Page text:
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Friday, July 06, 2012

Are calcium supplements safe?

New research is prompting questions about the safety of the calcium supplements that so many women age 50 and older take to strengthen their bones. One recent study suggests these pills raise a person's risk for a heart attack, and another new study—scheduled to be presented next month—is expected to raise more safety questions, continuing the debate that erupted this summer.
The controversy began in July when the British Medical Journal published a study that raised troubling questions about the calcium supplements taken by millions of Americans to ward off the bone thinning that comes as we age.

This latest research may call into question the popular practice of getting calcium from pills, but it has not suggested any heart risk from calcium in the diet. Researchers say that may be because food doesn't cause the same temporary, short-term boost in blood calcium as supplements. The authors say this boost produces calcium deposits that may harden the blood vessels or make the blood more likely to clot.

But U.S. doctors widely recommend calcium supplements, especially to postmenopausal women at risk for osteoporosis—thinning and fractured bones—and some say the evidence linking the pills to heart risk is not yet persuasive enough to change that policy. "I don't think it's enough to tell our patients to stop using calcium," says Lynne Braun, a researcher and nurse practitioner who counsels patients on cardiovascular risk at the Heart Center for Women at Rush University Medical Center in Chicago. "I personally use calcium supplementation. Would I stop based on this [study]? The answer is no."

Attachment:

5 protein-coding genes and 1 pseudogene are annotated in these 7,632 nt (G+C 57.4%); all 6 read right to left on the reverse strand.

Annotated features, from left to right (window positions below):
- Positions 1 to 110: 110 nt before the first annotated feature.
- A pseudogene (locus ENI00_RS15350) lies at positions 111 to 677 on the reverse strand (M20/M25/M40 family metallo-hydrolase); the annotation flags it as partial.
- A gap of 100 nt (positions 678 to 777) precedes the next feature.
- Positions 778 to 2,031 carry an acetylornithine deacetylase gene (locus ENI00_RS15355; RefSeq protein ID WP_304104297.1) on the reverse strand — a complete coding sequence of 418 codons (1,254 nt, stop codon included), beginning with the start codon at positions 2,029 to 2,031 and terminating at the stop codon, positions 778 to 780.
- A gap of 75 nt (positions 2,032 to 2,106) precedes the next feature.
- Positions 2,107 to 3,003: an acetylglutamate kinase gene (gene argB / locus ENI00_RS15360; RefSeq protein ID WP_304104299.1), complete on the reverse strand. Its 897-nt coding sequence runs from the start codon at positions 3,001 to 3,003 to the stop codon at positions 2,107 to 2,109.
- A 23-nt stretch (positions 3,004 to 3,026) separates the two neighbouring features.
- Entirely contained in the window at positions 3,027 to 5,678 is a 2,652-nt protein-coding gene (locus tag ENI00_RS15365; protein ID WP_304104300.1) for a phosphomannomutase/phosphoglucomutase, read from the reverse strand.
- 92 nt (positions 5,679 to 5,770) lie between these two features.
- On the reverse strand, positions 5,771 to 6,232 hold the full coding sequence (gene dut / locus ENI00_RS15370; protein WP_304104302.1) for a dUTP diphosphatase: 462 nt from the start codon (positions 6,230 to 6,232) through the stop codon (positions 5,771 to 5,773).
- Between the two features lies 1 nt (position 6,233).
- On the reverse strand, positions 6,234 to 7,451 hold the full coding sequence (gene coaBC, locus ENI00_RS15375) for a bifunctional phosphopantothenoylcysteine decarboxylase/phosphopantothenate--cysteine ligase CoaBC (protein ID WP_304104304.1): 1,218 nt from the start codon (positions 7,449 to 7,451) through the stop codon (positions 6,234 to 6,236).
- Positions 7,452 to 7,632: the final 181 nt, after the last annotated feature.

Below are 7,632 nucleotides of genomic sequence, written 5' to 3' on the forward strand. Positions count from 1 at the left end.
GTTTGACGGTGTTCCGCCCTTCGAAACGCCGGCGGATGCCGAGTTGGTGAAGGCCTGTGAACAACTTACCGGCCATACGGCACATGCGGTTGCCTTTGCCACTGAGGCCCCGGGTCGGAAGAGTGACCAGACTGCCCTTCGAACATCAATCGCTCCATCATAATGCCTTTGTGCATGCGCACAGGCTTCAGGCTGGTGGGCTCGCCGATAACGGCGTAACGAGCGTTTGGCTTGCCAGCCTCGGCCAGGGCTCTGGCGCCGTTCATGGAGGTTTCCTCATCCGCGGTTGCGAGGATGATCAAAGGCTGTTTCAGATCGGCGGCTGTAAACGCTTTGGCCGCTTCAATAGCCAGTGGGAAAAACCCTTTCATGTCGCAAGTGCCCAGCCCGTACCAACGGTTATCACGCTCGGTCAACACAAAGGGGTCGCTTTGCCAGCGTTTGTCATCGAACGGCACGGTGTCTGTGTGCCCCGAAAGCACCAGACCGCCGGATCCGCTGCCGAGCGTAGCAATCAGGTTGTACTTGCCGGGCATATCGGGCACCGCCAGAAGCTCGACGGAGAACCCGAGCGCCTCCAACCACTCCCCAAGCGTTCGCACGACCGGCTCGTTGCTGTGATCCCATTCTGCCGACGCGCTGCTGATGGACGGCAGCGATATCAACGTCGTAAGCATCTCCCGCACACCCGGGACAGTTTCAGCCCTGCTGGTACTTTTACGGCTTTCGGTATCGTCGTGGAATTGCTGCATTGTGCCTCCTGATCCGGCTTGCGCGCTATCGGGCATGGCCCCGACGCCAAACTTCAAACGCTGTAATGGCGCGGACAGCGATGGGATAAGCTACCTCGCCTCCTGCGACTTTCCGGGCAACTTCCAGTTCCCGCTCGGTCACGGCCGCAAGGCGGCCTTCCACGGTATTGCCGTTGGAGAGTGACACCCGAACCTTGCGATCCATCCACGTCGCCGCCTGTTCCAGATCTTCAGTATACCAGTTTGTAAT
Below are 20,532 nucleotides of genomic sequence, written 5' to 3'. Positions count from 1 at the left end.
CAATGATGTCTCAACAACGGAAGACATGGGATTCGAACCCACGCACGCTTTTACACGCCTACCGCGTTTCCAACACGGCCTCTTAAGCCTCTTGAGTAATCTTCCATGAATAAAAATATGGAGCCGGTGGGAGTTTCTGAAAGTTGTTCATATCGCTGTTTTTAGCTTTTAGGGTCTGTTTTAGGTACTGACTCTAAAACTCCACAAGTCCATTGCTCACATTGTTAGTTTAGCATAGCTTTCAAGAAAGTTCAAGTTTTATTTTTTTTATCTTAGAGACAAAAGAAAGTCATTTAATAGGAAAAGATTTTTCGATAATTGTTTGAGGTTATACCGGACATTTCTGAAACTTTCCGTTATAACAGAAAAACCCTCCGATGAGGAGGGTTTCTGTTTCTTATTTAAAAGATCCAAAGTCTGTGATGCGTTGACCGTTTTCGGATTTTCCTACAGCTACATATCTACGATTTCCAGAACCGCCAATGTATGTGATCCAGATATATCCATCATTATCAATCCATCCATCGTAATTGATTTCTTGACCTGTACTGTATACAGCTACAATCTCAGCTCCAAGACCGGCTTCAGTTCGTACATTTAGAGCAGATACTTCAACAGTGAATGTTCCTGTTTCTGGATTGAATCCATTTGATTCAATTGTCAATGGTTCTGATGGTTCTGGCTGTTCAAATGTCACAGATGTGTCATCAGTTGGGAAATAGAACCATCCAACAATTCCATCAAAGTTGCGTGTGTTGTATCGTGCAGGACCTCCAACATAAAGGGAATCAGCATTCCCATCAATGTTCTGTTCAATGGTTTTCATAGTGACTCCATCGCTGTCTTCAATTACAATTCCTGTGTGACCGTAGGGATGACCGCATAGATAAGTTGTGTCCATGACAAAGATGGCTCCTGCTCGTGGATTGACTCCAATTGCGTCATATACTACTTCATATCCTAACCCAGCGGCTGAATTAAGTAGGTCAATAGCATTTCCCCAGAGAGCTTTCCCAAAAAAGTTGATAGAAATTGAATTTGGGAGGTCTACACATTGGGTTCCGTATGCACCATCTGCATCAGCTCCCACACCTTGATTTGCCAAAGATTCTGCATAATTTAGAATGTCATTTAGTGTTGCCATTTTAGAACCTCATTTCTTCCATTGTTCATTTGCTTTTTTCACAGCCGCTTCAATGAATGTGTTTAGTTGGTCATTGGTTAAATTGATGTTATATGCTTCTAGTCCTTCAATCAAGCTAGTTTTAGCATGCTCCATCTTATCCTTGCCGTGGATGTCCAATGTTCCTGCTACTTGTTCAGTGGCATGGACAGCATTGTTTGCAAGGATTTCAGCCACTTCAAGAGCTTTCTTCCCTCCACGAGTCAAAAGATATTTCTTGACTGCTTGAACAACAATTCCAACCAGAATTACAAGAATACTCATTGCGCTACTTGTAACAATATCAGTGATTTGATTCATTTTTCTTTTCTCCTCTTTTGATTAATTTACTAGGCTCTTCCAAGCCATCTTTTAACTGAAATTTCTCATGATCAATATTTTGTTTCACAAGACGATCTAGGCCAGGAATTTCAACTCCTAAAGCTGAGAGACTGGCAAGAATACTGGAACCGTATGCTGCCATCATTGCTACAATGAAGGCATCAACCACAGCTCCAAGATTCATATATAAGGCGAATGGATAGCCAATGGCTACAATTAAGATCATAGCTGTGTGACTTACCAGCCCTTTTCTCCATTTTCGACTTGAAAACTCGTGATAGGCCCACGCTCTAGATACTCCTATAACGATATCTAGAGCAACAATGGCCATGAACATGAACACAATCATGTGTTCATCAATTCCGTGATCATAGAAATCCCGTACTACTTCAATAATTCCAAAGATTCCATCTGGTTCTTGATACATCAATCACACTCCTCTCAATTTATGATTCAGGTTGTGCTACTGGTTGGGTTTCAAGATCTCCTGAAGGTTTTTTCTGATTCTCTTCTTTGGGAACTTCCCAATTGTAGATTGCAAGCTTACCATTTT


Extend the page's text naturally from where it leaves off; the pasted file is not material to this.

Braun says the new study suffers from the usual shortcomings of meta-analysis, a statistical method that pools data from a variety of studies that haven't necessarily gathered information on the same questions or in the same ways.

Where's the vitamin D?

Others argue that the recent analysis is all but irrelevant, since it excluded patients also taking vitamin D, which may protect the heart by helping the body absorb calcium, and which is nearly always prescribed along with calcium supplements. "The field has moved on from the calcium-alone issue to the combination of calcium and vitamin D, because they work in concert to protect bones," says Bess Dawson-Hughes, M.D., director of the USDA Nutrition Center at Tufts University in Boston.
The Women's Health Initiative, a national study involving 36,000 participants, looked at women taking both calcium and vitamin D, and in 2006 reported no overall cardiovascular effects from the supplements.

What are the benefits?

Despite the widespread use of calcium supplements for bone health, there remains some debate about just how useful they are in preventing fractures. A 2006 report on data from the Women's Health Initiative found no statistically significant reduction in fractures among healthy postmenopausal women taking calcium and vitamin D, although women over age 60 who closely followed their supplement regimens did suffer fewer hip breaks. Meanwhile, this 2006 report suggested the pills might promote kidney stones, which can be quite painful.

On the other hand, says Weinerman, even the potential risk of kidney stones, to say nothing of cardiovascular risk, argues for greater caution against the overuse of calcium pills. Though the average American diet is deficient in calcium, he says he often sees patients whose eating habits, combined with excessive supplementation, give them more calcium than they need (about 1,200 mg daily for people 50 and above, according to Institute of Medicine guidelines). "That doesn't make any sense."

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